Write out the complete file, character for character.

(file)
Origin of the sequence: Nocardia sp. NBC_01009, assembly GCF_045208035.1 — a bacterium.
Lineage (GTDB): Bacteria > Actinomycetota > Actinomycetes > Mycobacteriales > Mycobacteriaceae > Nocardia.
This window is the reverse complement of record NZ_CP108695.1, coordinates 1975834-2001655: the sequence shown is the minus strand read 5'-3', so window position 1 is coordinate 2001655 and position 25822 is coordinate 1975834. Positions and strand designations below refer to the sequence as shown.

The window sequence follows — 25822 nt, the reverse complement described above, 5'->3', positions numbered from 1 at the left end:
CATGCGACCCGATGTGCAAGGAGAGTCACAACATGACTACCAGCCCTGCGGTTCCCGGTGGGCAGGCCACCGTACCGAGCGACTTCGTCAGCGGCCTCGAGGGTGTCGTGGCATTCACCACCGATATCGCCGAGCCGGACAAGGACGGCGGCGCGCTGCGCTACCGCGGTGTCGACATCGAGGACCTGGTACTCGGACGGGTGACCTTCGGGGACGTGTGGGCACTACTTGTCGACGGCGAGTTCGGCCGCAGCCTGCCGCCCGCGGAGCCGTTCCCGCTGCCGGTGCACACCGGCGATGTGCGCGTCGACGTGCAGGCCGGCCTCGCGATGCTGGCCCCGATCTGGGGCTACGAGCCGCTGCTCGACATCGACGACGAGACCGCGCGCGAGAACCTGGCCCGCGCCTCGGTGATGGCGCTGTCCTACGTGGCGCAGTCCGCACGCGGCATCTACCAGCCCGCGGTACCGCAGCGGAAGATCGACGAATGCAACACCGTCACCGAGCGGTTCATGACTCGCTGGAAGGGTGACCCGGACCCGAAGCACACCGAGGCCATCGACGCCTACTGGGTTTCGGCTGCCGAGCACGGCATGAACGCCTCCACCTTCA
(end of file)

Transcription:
Origin of the sequence: Nocardia sp. NBC_01009, assembly GCF_045208035.1 — a bacterium.
Lineage (GTDB): Bacteria > Actinomycetota > Actinomycetes > Mycobacteriales > Mycobacteriaceae > Nocardia.
This window is the reverse complement of record NZ_CP108695.1, coordinates 1975834-2001655: the sequence shown is the minus strand read 5'-3', so window position 1 is coordinate 2001655 and position 25822 is coordinate 1975834. Positions and strand designations below refer to the sequence as shown.

The window sequence follows — 25822 nt, the reverse complement described above, 5'->3', positions numbered from 1 at the left end:
CATGCGACCCGATGTGCAAGGAGAGTCACAACATGACTACCAGCCCTGCGGTTCCCGGTGGGCAGGCCACCGTACCGAGCGACTTCGTCAGCGGCCTCGAGGGTGTCGTGGCATTCACCACCGATATCGCCGAGCCGGACAAGGACGGCGGCGCGCTGCGCTACCGCGGTGTCGACATCGAGGACCTGGTACTCGGACGGGTGACCTTCGGGGACGTGTGGGCACTACTTGTCGACGGCGAGTTCGGCCGCAGCCTGCCGCCCGCGGAGCCGTTCCCGCTGCCGGTGCACACCGGCGATGTGCGCGTCGACGTGCAGGCCGGCCTCGCGATGCTGGCCCCGATCTGGGGCTACGAGCCGCTGCTCGACATCGACGACGAGACCGCGCGCGAGAACCTGGCCCGCGCCTCGGTGATGGCGCTGTCCTACGTGGCGCAGTCCGCACGCGGCATCTACCAGCCCGCGGTACCGCAGCGGAAGATCGACGAATGCAACACCGTCACCGAGCGGTTCATGACTCGCTGGAAGGGTGACCCGGACCCGAAGCACACCGAGGCCATCGACGCCTACTGGGTTTCGGCTGCCGAGCACGGCATGAACGCCTCCACCTTCA